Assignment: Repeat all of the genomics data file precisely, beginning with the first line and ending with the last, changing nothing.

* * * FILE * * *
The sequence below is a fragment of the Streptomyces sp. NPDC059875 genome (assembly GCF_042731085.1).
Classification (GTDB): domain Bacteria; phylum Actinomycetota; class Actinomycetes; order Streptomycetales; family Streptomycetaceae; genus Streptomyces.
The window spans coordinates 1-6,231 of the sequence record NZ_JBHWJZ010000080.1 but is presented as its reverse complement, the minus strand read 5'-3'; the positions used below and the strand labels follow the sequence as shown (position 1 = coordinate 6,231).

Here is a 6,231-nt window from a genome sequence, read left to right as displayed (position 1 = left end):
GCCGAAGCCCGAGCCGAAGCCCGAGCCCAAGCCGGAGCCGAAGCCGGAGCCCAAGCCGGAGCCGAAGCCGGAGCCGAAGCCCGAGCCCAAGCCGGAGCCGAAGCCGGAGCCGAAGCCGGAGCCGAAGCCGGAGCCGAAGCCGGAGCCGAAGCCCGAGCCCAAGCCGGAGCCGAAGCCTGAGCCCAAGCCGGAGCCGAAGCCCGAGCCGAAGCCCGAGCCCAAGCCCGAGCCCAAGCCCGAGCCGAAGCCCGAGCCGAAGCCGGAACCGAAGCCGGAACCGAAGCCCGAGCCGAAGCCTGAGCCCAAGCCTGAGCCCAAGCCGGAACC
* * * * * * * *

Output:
The sequence below is a fragment of the Streptomyces sp. NPDC059875 genome (assembly GCF_042731085.1).
Classification (GTDB): domain Bacteria; phylum Actinomycetota; class Actinomycetes; order Streptomycetales; family Streptomycetaceae; genus Streptomyces.
The window spans coordinates 1-6,231 of the sequence record NZ_JBHWJZ010000080.1 but is presented as its reverse complement, the minus strand read 5'-3'; the positions used below and the strand labels follow the sequence as shown (position 1 = coordinate 6,231).

Here is a 6,231-nt window from a genome sequence, read left to right as displayed (position 1 = left end):
GCCGAAGCCCGAGCCGAAGCCCGAGCCCAAGCCGGAGCCGAAGCCGGAGCCCAAGCCGGAGCCGAAGCCGGAGCCGAAGCCCGAGCCCAAGCCGGAGCCGAAGCCGGAGCCGAAGCCGGAGCCGAAGCCGGAGCCGAAGCCGGAGCCGAAGCCCGAGCCCAAGCCGGAGCCGAAGCCTGAGCCCAAGCCGGAGCCGAAGCCCGAGCCGAAGCCCGAGCCCAAGCCCGAGCCCAAGCCCGAGCCGAAGCCCGAGCCGAAGCCGGAACCGAAGCCGGAACCGAAGCCCGAGCCGAAGCCTGAGCCCAAGCCTGAGCCCAAGCCGGAACC